Ministry-Test-Guy-who-checks-if-you-are-well-suited-psychologically-to-be-a-Minister: You scored 30 on the extrovert scale.
Me: Something is wrong with your test. I am higher than 30.
Guy: The test is out of 30.
Me: Oh. Well, that's all right then.
Guy: And you score a touch high on psychopathic deviance.
Me: I'm sorry? <note: It was a Canadian sorry. Canadian sorry is a word that is used to mean many things. Not usually apologetic things. In this case, it translates to “you are wrong, and bad at your job. Go home.”>
Guy: Oh, don't apologize. “Psychopathic deviance” doesn't mean what you think it means.
Me <inside my head>: “I’m sorry” doesn’t mean what you think it means.
Guy: At this slight elevation, Psychopathic Deviance just means you don't succumb to pressure from peers, or from society...
Me <thoughtfully>: I AM unusually impervious to the norms of my culture. I have to remind myself to act in ways that are consistent with the arbitrary rules of social appropriateness.
Me <inside my head>: For example, I am reminding myself of that right now.
Guy: And you score high on pollyanna syndrome. Which means you are a bit naively hopeful about the world.
Me: That test was calibrated on Americans, which are an unusually pessimistic and fearful culture. By choosing a culturally homogenous and incomplete calibration method, the authors of the test skewed it and made it of limited use beyond their own context. I am not unrealistically hopeful, I can back up my claims with research.
Me: <cites a bunch of research>.
Guy: Uh, okay. You also score as having problems with authority. Like you would argue back a lot, or when someone is evaluating you, you might...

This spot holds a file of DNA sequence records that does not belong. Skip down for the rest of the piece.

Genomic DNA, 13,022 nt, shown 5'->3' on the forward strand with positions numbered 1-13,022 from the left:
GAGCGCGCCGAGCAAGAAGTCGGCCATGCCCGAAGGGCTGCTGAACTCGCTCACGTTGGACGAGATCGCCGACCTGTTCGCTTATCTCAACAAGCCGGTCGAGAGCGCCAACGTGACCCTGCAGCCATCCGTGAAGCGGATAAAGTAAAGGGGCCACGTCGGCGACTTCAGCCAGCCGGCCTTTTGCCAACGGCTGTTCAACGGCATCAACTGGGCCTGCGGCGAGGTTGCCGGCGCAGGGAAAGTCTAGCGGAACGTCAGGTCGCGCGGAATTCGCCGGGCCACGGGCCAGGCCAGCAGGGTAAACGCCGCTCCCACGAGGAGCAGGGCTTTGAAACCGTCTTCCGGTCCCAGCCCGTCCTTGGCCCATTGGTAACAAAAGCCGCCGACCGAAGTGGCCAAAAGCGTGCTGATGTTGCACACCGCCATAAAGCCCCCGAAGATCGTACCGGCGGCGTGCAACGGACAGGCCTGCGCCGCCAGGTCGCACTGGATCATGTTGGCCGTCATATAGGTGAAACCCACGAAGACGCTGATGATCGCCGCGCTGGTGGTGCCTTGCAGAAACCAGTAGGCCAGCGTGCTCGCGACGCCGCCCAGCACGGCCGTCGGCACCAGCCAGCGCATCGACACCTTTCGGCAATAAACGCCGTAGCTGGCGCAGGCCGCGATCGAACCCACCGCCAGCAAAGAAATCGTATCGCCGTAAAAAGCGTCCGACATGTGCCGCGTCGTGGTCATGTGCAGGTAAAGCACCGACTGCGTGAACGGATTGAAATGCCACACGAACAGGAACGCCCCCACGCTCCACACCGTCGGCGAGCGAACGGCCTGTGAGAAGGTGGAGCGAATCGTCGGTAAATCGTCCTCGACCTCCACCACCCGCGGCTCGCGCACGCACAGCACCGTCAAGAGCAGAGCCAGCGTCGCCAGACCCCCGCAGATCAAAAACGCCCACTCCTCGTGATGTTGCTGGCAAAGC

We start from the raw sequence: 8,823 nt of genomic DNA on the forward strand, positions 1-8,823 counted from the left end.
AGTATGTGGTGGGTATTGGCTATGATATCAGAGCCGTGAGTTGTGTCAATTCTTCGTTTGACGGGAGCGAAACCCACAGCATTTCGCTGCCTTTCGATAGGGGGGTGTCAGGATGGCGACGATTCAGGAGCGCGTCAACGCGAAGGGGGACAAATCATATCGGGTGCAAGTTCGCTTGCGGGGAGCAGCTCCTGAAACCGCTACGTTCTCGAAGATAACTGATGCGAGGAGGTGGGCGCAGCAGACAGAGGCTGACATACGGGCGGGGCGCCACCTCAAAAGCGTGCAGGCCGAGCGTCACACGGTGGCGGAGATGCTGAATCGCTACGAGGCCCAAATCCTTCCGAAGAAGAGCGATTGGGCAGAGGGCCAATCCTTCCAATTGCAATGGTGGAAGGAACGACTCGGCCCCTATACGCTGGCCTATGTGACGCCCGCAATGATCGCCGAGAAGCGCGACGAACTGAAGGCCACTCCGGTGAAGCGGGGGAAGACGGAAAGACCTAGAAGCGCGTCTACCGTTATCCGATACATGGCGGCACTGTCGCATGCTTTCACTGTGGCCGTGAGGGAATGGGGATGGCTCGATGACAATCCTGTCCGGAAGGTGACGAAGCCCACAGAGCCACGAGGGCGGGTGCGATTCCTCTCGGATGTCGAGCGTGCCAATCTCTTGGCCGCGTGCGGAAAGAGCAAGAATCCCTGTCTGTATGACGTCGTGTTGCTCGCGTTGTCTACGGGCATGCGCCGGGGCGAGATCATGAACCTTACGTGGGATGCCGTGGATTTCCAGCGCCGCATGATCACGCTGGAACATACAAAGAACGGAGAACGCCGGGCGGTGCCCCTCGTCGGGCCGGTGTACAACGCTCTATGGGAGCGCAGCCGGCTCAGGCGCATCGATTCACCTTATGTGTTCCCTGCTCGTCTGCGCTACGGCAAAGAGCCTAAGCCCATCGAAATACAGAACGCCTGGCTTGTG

Me <takes breath to speak>
Guy <makes inadequate attempt to suppress his grin>
Me <with great restraint>: That seems accurate.
Guy: You’re planning on being a Unitarian Universalist Minister, though, right?
Guy: Shouldn’t be a problem, then. You’ll fit right in.
He thought this because UUs take pride in their history of shit disturbing. Of the five guys who wrote the declaration of independence, UUs claim half of them (two were, two weren’t, and one was Unitarian “in his heart” or something like that). We claim Thoreau and Emerson, too, although not actually legitimately if you look at all closely.
I was raised on that stuff.
My religious education consisted of a) math formulas that my dad insisted were spiritual and in their poetic elegance, and b) quotes from transcendentalists. My mother was a little less math-ey, but also into civil disobedience. Although rather than phrases like “The vast majority of men lead lives of quiet desperation” and “Let your life be a counter-friction to stop the machine” she said things like “what a load of bullshit”.
I like Thoreau. A lot. Probably because I never had to sit in a room with the guy, but his ideas seem good. That said, it does seem a little unfair to the teachers to send your kid to elementary school passionately declaring “The only obligation which I have a right to assume is to do at any time what I think right”.
I did get 100% on a report on Thoreau in grade seven, but beyond that, my depth of knowledge on the injustices of The System was surprisingly useless in elementary school.
It didn’t go over too well in seminary, either.
My first seminary class, I spend the whole time a) googling the really long words they were using, and b) remembering the time my parents encouraged my sister to go on “desk strike” because the teacher wouldn’t let her switch to a desk big enough to swing her legs.
Everything about the seminary desk didn’t fit.
I spent two years composing Thoreau-esque wordy-papers on everything wrong with seminary. Then I spent a couple more years saying “what a load of bullshit” a-la-my-mom, to anyone who would listen.